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The Great Depression: A Diary Hardcover – October 13, 2009

4.5 out of 5 stars 51 customer reviews

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Editorial Reviews


Charles R. Morris, The Trillion Dollar Meltdown
“Benjamin Roth has left us a vivid portrait of the Great Depression that is all the more powerful for the similarities and differences with the financial upheavals of today. Roth enables us -- in ways no historian can match -- to immerse ourselves in the sense of despair that Americans of that era felt and their hope that the economy would revive, long before it did. To read the diaries now is both enlightening and chilling.”

Jonathan Alter, The Defining Moment: FDR’s Hundred Days and the Triumph of Hope
“We imagine the Great Depression at two extremes--Franklin Roosevelt's jaunty smile and the haunting images of Dustbowl destitution. But in between were everyday middle class strivers like Benjamin Roth, trying to sort through the wreckage. FDR and the WPA may be long gone but the professional class remains, and the record of its struggle in the Depression has been thin until now. Roth's incisive diaries are more than a precious time capsule. They speak to our economic hopes and fears directly, and to the bewilderment of our own time."

New York Times
“Mr. Roth’s diaries … are compelling reading, because they force readers to reflect on both the similarities and the differences between then and now…. We’re all a little like Benjamin Roth, asking questions we don’t know the answer to, and wonder, as he did 70 years ago, whether the crisis is, indeed, over.”

Spectator Business(UK)
“Here are brief, unsentimental, clear-eyed notes of the growing sense of hopelessness that came over Midwestern American life. This moving book is edited by [Roth’s] son Daniel.”

“A fascinating read, and strangely familiar.”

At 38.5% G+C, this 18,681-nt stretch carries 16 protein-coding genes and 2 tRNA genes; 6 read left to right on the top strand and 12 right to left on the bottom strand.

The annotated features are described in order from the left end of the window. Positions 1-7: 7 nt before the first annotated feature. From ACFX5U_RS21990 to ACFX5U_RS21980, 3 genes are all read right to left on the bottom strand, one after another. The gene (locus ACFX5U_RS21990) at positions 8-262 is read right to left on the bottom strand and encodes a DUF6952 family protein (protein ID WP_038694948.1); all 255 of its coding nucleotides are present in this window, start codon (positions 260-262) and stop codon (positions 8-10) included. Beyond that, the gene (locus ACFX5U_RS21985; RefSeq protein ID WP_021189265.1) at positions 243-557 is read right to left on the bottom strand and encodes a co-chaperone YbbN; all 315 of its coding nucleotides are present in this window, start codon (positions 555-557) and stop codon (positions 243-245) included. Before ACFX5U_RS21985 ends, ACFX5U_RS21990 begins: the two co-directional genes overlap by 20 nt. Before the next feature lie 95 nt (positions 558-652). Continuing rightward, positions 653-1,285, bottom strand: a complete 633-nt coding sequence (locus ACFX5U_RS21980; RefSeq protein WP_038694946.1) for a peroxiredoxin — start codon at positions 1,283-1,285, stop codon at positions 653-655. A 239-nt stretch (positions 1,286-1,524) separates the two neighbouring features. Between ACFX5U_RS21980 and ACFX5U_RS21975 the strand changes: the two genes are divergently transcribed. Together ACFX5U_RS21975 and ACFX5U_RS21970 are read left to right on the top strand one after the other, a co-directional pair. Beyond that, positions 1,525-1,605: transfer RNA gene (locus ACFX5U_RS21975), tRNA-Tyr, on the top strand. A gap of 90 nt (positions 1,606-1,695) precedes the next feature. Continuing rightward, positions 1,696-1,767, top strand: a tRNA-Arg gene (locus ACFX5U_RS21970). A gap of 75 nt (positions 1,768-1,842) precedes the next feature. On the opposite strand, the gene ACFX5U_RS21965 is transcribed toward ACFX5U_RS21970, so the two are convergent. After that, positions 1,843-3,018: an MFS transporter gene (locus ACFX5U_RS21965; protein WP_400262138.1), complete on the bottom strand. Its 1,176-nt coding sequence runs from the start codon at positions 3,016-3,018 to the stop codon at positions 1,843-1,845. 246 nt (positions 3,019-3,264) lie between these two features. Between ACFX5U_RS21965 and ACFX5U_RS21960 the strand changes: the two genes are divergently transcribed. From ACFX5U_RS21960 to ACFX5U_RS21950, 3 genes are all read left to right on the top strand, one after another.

Financial Times
“[Roth’s] entries compellingly detail the everyday”

Seattle Times
“Roth’s diary is plainly written and professionally edited. It is a window on another age.”

Minneapolis Star-Tribune
“There is an honest searching quality to his day-by-day accounts of banks closing, bread lines forming, friends failing. Striving to understand, he provides a remarkable and often engagingly literate discussion of the great Depression’s impact on people like him.”

About the Author

James Ledbetter is the editor of "The Big Money," Slate.com's Web site on business and economics. Prior to joining Slate, he was deputy managing editor of CNNMoney.com, a financial news site. He is the author of several books, a former senior editor of Time Magazine, and his writing has also appeared in several other US publications, including The New York Times, The Washington Post and The Nation, Mother Jones, Vibe, Newsday, and The American Prospect. He lives in New York, NY.

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Product Details

  • Hardcover: 288 pages
  • Publisher: PublicAffairs; 1St Edition edition (October 13, 2009)
  • Language: English
  • ISBN-10: 158648799X
  • ISBN-13: 978-1586487997
  • Product Dimensions: 9.3 x 6.2 x 1.2 inches
  • Shipping Weight: 1.2 pounds
  • Average Customer Review: 4.5 out of 5 stars  See all reviews (51 customer reviews)
  • Amazon Best Sellers Rank: #658,777 in Books (See Top 100 in Books)

Customer Reviews

Top Customer Reviews

By Matthew Stewart on October 4, 2009
Format: Hardcover
What makes this book important are its clear similarities to the events of today. In fact, it's hard to read the book and not get the two eras a little confused. Bank closings? Check. Recovery Act bills and government spending? Check. Bankruptcy? Check. Foreclosures and federal foreclosure prevention programs? Check. Partial and full takeovers of industry? Check. Smaller paychecks every year? Yep. (While the editors admit to the release of the book being spurred by the current economic crisis, the cyclical nature of this type of event means the book would actually have been just as important in 1999 or 2006 as it is today.)

Beginning in June 1931, Benjamin Roth recorded in a series of notebooks his observations on the events in Youngstown, Ohio. Highlighted are the sad state of his legal practice throughout the depression years, bank closings and reopenings, steel production levels, growth in the ranks of the unemployed, and extreme deflation in the early years of the depression. Though having no investments of his own, Roth recorded stock prices and dividend payments, and much of the discussion surrounds the best way to have invested if he had been able. Roth worries most about a period of strong inflation spurred by the policies of the Roosevelt administration and about middle-class professionals such as him being bypassed by the growing recovery, but also about the anti-Semitism of the campaign by Republican Alfred M. Landon in the 1936 presidential election, Hitler's takeover of Europe, government control, socialism, losing the gold standard and the rise of organized labor, especially when it led to strikes and violent confrontation in Youngstown. He worries, too, about collecting what is due his practice without causing hardship.